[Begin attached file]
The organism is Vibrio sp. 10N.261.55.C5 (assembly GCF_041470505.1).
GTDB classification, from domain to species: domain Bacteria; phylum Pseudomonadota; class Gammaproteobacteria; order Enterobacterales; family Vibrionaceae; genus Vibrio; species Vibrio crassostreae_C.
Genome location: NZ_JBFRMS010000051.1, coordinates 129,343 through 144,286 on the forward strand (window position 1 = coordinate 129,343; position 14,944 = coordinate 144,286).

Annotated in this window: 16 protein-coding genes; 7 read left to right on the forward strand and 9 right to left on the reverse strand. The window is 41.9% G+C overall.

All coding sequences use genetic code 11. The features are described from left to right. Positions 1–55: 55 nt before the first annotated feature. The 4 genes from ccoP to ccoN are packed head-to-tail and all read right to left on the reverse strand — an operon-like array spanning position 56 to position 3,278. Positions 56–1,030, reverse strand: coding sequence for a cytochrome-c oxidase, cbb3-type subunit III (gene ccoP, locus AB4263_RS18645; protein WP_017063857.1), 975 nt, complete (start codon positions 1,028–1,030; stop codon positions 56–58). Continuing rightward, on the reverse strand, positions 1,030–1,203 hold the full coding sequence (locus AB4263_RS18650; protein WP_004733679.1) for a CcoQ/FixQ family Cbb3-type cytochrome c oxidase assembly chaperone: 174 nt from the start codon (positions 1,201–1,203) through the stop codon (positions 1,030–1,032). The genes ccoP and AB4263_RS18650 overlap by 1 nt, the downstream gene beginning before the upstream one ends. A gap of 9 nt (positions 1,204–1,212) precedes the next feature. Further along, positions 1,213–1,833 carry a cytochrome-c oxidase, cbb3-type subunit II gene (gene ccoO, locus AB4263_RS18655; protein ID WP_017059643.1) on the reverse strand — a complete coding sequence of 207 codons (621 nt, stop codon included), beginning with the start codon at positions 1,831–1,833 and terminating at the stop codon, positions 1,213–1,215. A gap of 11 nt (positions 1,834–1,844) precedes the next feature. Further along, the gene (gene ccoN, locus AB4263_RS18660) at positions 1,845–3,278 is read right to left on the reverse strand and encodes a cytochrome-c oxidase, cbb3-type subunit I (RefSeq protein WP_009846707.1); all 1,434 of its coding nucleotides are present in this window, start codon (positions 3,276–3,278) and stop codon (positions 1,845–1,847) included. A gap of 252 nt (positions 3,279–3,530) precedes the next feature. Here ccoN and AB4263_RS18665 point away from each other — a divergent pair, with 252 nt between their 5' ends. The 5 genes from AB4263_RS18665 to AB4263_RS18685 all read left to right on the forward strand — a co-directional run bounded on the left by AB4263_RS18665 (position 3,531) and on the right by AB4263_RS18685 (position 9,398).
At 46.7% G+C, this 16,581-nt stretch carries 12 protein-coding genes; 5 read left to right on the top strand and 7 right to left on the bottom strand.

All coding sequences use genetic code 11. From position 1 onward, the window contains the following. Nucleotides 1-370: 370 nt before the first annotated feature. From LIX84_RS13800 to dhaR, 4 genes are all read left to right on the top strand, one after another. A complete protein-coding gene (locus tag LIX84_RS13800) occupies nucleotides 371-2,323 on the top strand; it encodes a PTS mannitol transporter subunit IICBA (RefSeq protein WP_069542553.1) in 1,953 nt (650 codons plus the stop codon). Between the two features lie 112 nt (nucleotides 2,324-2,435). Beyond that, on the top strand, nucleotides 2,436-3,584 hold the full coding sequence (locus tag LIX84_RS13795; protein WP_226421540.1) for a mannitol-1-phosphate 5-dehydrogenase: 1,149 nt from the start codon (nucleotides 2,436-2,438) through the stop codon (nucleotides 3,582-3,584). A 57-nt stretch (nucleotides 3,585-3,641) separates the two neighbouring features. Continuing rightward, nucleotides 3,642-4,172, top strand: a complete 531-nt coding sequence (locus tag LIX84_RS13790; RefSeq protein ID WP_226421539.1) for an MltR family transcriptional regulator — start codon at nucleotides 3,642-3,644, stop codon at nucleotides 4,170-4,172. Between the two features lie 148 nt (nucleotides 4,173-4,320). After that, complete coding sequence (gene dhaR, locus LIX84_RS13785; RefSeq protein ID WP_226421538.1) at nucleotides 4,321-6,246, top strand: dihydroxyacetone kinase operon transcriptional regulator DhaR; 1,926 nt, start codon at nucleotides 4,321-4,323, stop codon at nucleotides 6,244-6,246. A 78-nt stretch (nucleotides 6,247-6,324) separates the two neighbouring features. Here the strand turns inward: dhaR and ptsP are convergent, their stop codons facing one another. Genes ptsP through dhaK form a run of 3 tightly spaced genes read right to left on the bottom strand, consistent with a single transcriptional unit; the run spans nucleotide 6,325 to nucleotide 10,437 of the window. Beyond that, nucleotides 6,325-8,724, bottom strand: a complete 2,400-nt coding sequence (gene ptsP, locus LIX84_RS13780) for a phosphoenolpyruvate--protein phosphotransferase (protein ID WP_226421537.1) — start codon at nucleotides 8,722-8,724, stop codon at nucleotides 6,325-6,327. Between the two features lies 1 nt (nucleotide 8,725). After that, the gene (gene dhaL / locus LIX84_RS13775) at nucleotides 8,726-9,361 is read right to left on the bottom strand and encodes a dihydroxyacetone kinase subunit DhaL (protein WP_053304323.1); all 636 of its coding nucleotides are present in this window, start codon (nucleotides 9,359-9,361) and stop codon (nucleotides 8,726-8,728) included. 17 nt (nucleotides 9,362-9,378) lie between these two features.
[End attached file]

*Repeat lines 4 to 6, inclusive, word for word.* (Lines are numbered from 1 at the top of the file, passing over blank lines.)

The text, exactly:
Annotated in this window: 16 protein-coding genes; 7 read left to right on the forward strand and 9 right to left on the reverse strand. The window is 41.9% G+C overall.

All coding sequences use genetic code 11. The features are described from left to right. Positions 1–55: 55 nt before the first annotated feature. The 4 genes from ccoP to ccoN are packed head-to-tail and all read right to left on the reverse strand — an operon-like array spanning position 56 to position 3,278. Positions 56–1,030, reverse strand: coding sequence for a cytochrome-c oxidase, cbb3-type subunit III (gene ccoP, locus AB4263_RS18645; protein WP_017063857.1), 975 nt, complete (start codon positions 1,028–1,030; stop codon positions 56–58). Continuing rightward, on the reverse strand, positions 1,030–1,203 hold the full coding sequence (locus AB4263_RS18650; protein WP_004733679.1) for a CcoQ/FixQ family Cbb3-type cytochrome c oxidase assembly chaperone: 174 nt from the start codon (positions 1,201–1,203) through the stop codon (positions 1,030–1,032). The genes ccoP and AB4263_RS18650 overlap by 1 nt, the downstream gene beginning before the upstream one ends. A gap of 9 nt (positions 1,204–1,212) precedes the next feature. Further along, positions 1,213–1,833 carry a cytochrome-c oxidase, cbb3-type subunit II gene (gene ccoO, locus AB4263_RS18655; protein ID WP_017059643.1) on the reverse strand — a complete coding sequence of 207 codons (621 nt, stop codon included), beginning with the start codon at positions 1,831–1,833 and terminating at the stop codon, positions 1,213–1,215. A gap of 11 nt (positions 1,834–1,844) precedes the next feature. Further along, the gene (gene ccoN, locus AB4263_RS18660) at positions 1,845–3,278 is read right to left on the reverse strand and encodes a cytochrome-c oxidase, cbb3-type subunit I (RefSeq protein WP_009846707.1); all 1,434 of its coding nucleotides are present in this window, start codon (positions 3,276–3,278) and stop codon (positions 1,845–1,847) included. A gap of 252 nt (positions 3,279–3,530) precedes the next feature. Here ccoN and AB4263_RS18665 point away from each other — a divergent pair, with 252 nt between their 5' ends. The 5 genes from AB4263_RS18665 to AB4263_RS18685 all read left to right on the forward strand — a co-directional run bounded on the left by AB4263_RS18665 (position 3,531) and on the right by AB4263_RS18685 (position 9,398).
At 46.7% G+C, this 16,581-nt stretch carries 12 protein-coding genes; 5 read left to right on the top strand and 7 right to left on the bottom strand.